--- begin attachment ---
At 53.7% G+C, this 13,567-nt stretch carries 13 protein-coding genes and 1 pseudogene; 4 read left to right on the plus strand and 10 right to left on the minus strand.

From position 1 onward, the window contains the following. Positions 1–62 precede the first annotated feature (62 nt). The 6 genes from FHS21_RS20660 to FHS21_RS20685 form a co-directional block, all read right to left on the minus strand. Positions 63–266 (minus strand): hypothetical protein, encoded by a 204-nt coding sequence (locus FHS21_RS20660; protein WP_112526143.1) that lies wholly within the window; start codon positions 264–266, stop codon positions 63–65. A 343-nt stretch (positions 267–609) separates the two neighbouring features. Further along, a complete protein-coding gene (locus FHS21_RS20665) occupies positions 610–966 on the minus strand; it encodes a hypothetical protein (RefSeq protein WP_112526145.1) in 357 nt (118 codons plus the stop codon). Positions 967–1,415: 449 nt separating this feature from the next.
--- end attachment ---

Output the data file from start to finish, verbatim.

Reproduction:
At 53.7% G+C, this 13,567-nt stretch carries 13 protein-coding genes and 1 pseudogene; 4 read left to right on the plus strand and 10 right to left on the minus strand.

From position 1 onward, the window contains the following. Positions 1–62 precede the first annotated feature (62 nt). The 6 genes from FHS21_RS20660 to FHS21_RS20685 form a co-directional block, all read right to left on the minus strand. Positions 63–266 (minus strand): hypothetical protein, encoded by a 204-nt coding sequence (locus FHS21_RS20660; protein WP_112526143.1) that lies wholly within the window; start codon positions 264–266, stop codon positions 63–65. A 343-nt stretch (positions 267–609) separates the two neighbouring features. Further along, a complete protein-coding gene (locus FHS21_RS20665) occupies positions 610–966 on the minus strand; it encodes a hypothetical protein (RefSeq protein WP_112526145.1) in 357 nt (118 codons plus the stop codon). Positions 967–1,415: 449 nt separating this feature from the next.